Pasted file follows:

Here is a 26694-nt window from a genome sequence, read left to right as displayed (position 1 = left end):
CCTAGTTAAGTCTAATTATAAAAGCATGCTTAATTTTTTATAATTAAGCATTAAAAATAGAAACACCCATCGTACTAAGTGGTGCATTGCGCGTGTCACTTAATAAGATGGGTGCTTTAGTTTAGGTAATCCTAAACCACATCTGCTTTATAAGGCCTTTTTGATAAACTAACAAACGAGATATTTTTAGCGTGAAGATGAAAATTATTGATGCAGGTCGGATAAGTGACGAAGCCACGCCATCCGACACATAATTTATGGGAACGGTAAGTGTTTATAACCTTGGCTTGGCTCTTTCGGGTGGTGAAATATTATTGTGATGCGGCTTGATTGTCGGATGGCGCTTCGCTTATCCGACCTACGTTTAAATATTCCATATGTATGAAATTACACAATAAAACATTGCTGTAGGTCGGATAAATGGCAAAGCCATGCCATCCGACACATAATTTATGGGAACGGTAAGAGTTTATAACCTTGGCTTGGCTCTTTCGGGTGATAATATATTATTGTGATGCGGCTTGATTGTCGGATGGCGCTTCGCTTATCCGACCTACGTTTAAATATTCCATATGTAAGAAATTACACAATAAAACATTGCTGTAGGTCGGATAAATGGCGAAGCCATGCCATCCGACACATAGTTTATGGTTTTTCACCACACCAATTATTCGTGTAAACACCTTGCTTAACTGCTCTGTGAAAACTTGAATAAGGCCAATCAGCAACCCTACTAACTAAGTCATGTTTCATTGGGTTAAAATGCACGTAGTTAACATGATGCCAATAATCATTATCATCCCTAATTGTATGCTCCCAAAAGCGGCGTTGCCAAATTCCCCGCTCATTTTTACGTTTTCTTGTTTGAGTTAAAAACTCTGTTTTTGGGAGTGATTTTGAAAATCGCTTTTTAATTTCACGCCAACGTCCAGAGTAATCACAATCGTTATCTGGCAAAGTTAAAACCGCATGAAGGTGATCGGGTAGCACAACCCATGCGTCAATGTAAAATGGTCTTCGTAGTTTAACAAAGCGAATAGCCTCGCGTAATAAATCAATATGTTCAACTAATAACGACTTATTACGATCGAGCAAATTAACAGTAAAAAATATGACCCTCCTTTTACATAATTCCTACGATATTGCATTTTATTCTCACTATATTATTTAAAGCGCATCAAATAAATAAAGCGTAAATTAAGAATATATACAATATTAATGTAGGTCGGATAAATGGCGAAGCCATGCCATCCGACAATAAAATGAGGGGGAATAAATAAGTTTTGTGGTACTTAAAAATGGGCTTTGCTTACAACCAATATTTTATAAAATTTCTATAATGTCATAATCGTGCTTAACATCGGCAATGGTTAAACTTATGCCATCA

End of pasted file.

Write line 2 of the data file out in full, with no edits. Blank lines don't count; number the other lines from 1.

CCTAGTTAAGTCTAATTATAAAAGCATGCTTAATTTTTTATAATTAAGCATTAAAAATAGAAACACCCATCGTACTAAGTGGTGCATTGCGCGTGTCACTTAATAAGATGGGTGCTTTAGTTTAGGTAATCCTAAACCACATCTGCTTTATAAGGCCTTTTTGATAAACTAACAAACGAGATATTTTTAGCGTGAAGATGAAAATTATTGATGCAGGTCGGATAAGTGACGAAGCCACGCCATCCGACACATAATTTATGGGAACGGTAAGTGTTTATAACCTTGGCTTGGCTCTTTCGGGTGGTGAAATATTATTGTGATGCGGCTTGATTGTCGGATGGCGCTTCGCTTATCCGACCTACGTTTAAATATTCCATATGTATGAAATTACACAATAAAACATTGCTGTAGGTCGGATAAATGGCAAAGCCATGCCATCCGACACATAATTTATGGGAACGGTAAGAGTTTATAACCTTGGCTTGGCTCTTTCGGGTGATAATATATTATTGTGATGCGGCTTGATTGTCGGATGGCGCTTCGCTTATCCGACCTACGTTTAAATATTCCATATGTAAGAAATTACACAATAAAACATTGCTGTAGGTCGGATAAATGGCGAAGCCATGCCATCCGACACATAGTTTATGGTTTTTCACCACACCAATTATTCGTGTAAACACCTTGCTTAACTGCTCTGTGAAAACTTGAATAAGGCCAATCAGCAACCCTACTAACTAAGTCATGTTTCATTGGGTTAAAATGCACGTAGTTAACATGATGCCAATAATCATTATCATCCCTAATTGTATGCTCCCAAAAGCGGCGTTGCCAAATTCCCCGCTCATTTTTACGTTTTCTTGTTTGAGTTAAAAACTCTGTTTTTGGGAGTGATTTTGAAAATCGCTTTTTAATTTCACGCCAACGTCCAGAGTAATCACAATCGTTATCTGGCAAAGTTAAAACCGCATGAAGGTGATCGGGTAGCACAACCCATGCGTCAATGTAAAATGGTCTTCGTAGTTTAACAAAGCGAATAGCCTCGCGTAATAAATCAATATGTTCAACTAATAACGACTTATTACGATCGAGCAAATTAACAGTAAAAAATATGACCCTCCTTTTACATAATTCCTACGATATTGCATTTTATTCTCACTATATTATTTAAAGCGCATCAAATAAATAAAGCGTAAATTAAGAATATATACAATATTAATGTAGGTCGGATAAATGGCGAAGCCATGCCATCCGACAATAAAATGAGGGGGAATAAATAAGTTTTGTGGTACTTAAAAATGGGCTTTGCTTACAACCAATATTTTATAAAATTTCTATAATGTCATAATCGTGCTTAACATCGGCAATGGTTAAACTTATGCCATCA